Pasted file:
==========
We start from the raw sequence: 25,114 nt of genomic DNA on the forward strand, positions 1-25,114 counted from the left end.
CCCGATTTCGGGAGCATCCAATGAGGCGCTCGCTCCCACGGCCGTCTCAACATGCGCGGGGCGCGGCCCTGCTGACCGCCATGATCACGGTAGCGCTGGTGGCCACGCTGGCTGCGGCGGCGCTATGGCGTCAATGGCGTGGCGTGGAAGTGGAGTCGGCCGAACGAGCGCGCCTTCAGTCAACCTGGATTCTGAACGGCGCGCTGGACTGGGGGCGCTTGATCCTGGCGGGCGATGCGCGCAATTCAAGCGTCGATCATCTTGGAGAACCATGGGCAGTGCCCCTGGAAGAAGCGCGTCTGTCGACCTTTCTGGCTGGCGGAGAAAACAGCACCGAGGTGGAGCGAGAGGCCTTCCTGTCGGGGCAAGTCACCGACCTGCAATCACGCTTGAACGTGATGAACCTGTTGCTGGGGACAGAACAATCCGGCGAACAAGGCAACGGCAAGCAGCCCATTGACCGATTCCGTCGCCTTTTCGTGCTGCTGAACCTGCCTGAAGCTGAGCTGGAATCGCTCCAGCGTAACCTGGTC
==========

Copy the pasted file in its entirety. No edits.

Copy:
We start from the raw sequence: 25,114 nt of genomic DNA on the forward strand, positions 1-25,114 counted from the left end.
CCCGATTTCGGGAGCATCCAATGAGGCGCTCGCTCCCACGGCCGTCTCAACATGCGCGGGGCGCGGCCCTGCTGACCGCCATGATCACGGTAGCGCTGGTGGCCACGCTGGCTGCGGCGGCGCTATGGCGTCAATGGCGTGGCGTGGAAGTGGAGTCGGCCGAACGAGCGCGCCTTCAGTCAACCTGGATTCTGAACGGCGCGCTGGACTGGGGGCGCTTGATCCTGGCGGGCGATGCGCGCAATTCAAGCGTCGATCATCTTGGAGAACCATGGGCAGTGCCCCTGGAAGAAGCGCGTCTGTCGACCTTTCTGGCTGGCGGAGAAAACAGCACCGAGGTGGAGCGAGAGGCCTTCCTGTCGGGGCAAGTCACCGACCTGCAATCACGCTTGAACGTGATGAACCTGTTGCTGGGGACAGAACAATCCGGCGAACAAGGCAACGGCAAGCAGCCCATTGACCGATTCCGTCGCCTTTTCGTGCTGCTGAACCTGCCTGAAGCTGAGCTGGAATCGCTCCAGCGTAACCTGGTC